[AUDIO] How Does the Sound of the Mid-Engine Corvette C8.R Compare with the C7.R V8?



Photo Credit: Brian Willams / SpiedBilde

So yesterday’s spy photos of the Mid-Engine Corvette C8.R that was being tested by the Corvette Racing team at Road America caused quite a stir. The photos were shared by SportsCar365.com, who also posted a sound file of the same car later in the afternoon.

I know a lot of the Corvette faithful aren’t particularly happy this morning as it does feel like the end of an era for the Corvette Racing team as we know it. And I am torn as well because much of the identity of the Corvette C7.Rs (and those previous generations that paved the way) is the sound of that big V8 that is so distinctive from any other competitors in racing today.

But I also get that we can’t continue to race with a dated platform where our only hope for being competitive is relying on Balance of Performance changes to make it all fair. So let’s drop the emotions for a moment and take a closer listen to what is probably likey the future of Corvette Racing’s new powerplant.

Most pundits have been saying that this is indeed the sound of a turbo-powered car and after listening to various sound clips, I would have to agree. The prevailing wisdom of those following the development of the street versions of the Mid Engine Corvettes has been they will start with the 6.2 liter LT1 for the base car and then future models would have a turbo 5.5 liter DOHC V8 that makes about 600-hp and another 5.5 liter turbo DOHC V8 that makes around 800-hp.

As the Corvette Racing team has years of development and testing in their own 5.5 liter naturally-aspirated V8, it would seemed like a given that the engine would follow. But perhaps the team is looking to skip-ahead to a turbo-powered V8. Such a move would then give Chevrolet the opportunity to have a race-proven version of a turbo DOHC V8 that would follow the “Track to Street” engineering approach which is a major reason for racing the Corvettes anyway.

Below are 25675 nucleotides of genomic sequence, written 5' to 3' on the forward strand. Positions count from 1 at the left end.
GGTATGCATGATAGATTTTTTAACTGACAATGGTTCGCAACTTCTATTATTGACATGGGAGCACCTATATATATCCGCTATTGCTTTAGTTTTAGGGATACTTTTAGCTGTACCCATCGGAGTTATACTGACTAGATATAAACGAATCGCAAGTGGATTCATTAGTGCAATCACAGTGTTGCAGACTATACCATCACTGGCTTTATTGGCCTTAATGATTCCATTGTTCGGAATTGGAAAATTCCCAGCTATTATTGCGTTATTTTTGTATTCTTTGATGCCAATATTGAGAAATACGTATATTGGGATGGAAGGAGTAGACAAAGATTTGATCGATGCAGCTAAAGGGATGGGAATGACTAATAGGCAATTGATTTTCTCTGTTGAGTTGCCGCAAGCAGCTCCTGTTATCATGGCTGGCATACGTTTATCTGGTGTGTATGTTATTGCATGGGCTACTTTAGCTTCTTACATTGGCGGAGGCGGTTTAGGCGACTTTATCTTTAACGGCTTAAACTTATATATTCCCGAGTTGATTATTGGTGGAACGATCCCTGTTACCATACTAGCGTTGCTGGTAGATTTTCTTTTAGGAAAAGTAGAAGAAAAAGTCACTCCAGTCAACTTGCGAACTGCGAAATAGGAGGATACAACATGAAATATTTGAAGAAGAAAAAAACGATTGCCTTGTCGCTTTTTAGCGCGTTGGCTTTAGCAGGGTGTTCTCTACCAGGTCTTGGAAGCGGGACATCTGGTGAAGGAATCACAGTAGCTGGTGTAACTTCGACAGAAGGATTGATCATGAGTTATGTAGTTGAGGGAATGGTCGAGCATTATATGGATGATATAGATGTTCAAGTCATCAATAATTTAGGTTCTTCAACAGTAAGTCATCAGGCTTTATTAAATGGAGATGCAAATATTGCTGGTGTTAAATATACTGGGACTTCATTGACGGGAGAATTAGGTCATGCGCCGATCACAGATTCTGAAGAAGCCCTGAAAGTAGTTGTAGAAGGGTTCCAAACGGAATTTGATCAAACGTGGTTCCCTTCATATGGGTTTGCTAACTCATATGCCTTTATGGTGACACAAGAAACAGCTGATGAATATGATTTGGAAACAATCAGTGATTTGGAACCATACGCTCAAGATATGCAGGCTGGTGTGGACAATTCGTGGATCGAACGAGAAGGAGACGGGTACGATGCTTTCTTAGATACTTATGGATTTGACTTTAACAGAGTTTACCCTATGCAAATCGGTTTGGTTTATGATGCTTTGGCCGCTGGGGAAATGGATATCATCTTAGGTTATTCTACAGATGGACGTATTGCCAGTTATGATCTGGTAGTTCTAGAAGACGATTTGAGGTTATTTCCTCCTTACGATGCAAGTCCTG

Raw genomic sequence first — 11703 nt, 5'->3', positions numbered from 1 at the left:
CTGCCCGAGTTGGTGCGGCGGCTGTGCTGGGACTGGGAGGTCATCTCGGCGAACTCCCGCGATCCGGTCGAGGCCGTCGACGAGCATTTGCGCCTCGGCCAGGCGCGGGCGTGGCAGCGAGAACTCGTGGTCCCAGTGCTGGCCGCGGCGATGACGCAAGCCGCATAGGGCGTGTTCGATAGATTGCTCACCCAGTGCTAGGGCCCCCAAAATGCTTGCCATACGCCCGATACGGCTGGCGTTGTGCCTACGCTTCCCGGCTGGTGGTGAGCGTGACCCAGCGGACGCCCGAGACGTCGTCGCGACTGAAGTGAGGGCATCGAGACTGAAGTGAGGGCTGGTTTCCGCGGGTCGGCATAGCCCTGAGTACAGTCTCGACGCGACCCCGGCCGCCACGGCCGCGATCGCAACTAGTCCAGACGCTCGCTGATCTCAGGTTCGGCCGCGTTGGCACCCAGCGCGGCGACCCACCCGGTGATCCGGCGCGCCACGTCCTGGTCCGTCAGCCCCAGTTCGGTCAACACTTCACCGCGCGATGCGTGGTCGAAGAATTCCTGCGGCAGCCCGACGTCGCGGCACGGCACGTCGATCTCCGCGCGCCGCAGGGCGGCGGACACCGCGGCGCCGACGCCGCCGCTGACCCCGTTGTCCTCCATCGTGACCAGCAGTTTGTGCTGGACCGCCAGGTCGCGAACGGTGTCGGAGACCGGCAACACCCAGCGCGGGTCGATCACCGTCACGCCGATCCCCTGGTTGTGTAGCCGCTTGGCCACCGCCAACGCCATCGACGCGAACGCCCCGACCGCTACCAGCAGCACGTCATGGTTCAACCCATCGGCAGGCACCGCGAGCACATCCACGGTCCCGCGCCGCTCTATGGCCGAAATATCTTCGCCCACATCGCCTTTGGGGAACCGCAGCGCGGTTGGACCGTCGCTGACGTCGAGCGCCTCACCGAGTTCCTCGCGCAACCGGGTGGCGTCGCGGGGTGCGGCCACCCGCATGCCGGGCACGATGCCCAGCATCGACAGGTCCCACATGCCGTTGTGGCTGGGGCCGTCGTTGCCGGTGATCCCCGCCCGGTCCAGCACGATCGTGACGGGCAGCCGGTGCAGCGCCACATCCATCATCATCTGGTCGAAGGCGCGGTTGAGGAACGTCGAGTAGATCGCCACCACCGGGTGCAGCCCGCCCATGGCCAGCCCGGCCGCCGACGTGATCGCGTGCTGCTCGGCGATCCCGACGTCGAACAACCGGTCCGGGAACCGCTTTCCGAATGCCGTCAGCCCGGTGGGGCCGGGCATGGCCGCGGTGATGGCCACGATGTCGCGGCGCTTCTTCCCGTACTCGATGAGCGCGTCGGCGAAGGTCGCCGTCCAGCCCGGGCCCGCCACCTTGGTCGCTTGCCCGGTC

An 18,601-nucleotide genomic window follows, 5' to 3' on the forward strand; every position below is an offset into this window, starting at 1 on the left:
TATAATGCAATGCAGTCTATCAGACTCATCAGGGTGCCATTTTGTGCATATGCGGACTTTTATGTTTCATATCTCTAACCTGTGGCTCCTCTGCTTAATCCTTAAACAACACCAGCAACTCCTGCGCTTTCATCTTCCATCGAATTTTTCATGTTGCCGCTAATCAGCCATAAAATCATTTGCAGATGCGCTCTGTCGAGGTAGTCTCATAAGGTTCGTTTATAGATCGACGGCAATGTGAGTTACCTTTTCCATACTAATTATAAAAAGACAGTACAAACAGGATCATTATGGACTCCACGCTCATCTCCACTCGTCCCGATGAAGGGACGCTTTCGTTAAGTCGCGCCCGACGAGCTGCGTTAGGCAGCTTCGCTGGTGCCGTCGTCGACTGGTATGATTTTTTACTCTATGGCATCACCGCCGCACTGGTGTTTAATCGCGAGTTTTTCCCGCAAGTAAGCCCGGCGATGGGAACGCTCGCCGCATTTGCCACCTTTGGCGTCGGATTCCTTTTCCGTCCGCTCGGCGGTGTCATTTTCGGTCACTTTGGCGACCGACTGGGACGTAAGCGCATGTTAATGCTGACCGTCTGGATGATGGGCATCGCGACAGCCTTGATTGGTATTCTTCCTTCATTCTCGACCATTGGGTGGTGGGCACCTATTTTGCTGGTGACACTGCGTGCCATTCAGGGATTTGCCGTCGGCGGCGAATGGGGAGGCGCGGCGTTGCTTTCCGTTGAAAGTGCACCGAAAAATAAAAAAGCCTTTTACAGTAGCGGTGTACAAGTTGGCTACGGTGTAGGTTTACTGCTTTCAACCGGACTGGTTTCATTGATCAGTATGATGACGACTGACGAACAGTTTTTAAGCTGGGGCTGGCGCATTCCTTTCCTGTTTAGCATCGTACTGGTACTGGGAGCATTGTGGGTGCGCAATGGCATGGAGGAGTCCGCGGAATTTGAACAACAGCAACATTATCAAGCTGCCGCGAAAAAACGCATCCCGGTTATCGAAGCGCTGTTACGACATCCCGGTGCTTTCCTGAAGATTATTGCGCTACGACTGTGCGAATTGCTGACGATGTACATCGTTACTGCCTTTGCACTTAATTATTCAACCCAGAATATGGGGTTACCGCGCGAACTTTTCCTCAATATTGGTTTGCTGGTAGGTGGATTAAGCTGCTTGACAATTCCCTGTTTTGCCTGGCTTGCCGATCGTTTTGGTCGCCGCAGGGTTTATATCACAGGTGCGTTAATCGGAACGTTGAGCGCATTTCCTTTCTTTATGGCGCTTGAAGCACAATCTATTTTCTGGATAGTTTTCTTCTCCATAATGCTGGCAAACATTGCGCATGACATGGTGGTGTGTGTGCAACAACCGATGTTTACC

I mentioned that this morning to a Corvette Racing enthusiast and said that if that’s the case, then the team would most likely need a waiver to run a “non-production” DOHC V8 its first year. His response? If Ford complains, they can go pound sand! True that!!

If a turbo DOHC V8 is what the team wants to run, then it doesn’t make much sense to test the car with their current 5.5 liter V8. So like I said, it does appear we are coming to the end of an era and the beginning of a new one.

After listening to the sound clip from SportsCar365.com, I decided to make some additional audio files for comparison and SoundCloud makes it real easy for comparing the differences. Below is the C8.R, the C7.R, the Ford GT Ecoboost V6 and the street Mid-Engine Corvette prototype which was captured on the track a couple months back doing quick take offs and acceleration testing.

(After listening to each clip, SoundCloud throws up a box that says “hear more on soundcloud”. Click the X in the top right corner to re-listen to the sound file).

Corvette C8.R

Corvette C7.R

Ford GT Twin-Turbo V6 Ecoboost

Prototype Mid Engine Corvette testing on the track

I know which one is my favorite, but then we don’t always get what we want. What’s your take on the sound of the mid-engine Corvette C8.R versus these other exhaust-note clips? Let us know in the comments below or head on over to the Mid-Engine Corvette Forum and discuss with like-minded Corvette enthusiasts.

[SPIED] The Mid-Engine Corvette C8.R Spotted Track Testing at Road America
[VIDEO] The Mid-Engine C8 Corvette Performing Quick Take-Offs on the Track
Corvette Racing at Road America: Another Double Podium for Corvette C7.Rs



  1. If the days of the 5.5 liter V8 are gone for the racing program, at least the C8.R sounds way better than the Ford GT (that sounds like a four-banger).

  2. You can’t run a large displacement TT engine. Racing engine and production are going to be smaller. These C8R engine would have too be a TT V8 DOHC high revving (as in these sound clip) 3.8-liter, 3.9-liter (or something along those lines), to stay close too these production size. Because a 4.2-litre TT DOHC V8 is to big and a 5.5-liter TT DOHC V8 is to big.

  3. Having attended several IMSA races it is very clear when a C7R is approaching…its sound is VERY distinctive! The C8R ME does sound better than the Ford GT but its soo much like most of the other cars. If the sample of a production mid-engine Vette is the actual sound, I am VERY disappointed as it has zero character. Not exactly certain why a ME has to be so different from a FE car(perhaps the length of exhaust piping) but the Corvette gurus need to be sensitive to that. Given that if the ME makes regular production the price will be way out of most of our bank accounts each so the FE Vette will be with us for some time to come! Personally, my C6ZO6 with the exhaust muffler valves fully open is music to my ears!

  4. To me, the C8.R sounds like a flat crank V8, whereas Corvette traditionally uses cross crank, that sounds better IMHO.

    That being said, I don’t think that we can speculate how will sound the middle-engine corvette from the C8.R. The differences are too big between a road car and a race car.

  5. You are only the second person I here say flat plane crank. You may be right. How crazy and awesome would that be. Mid engine and flat plane. Watch out world.

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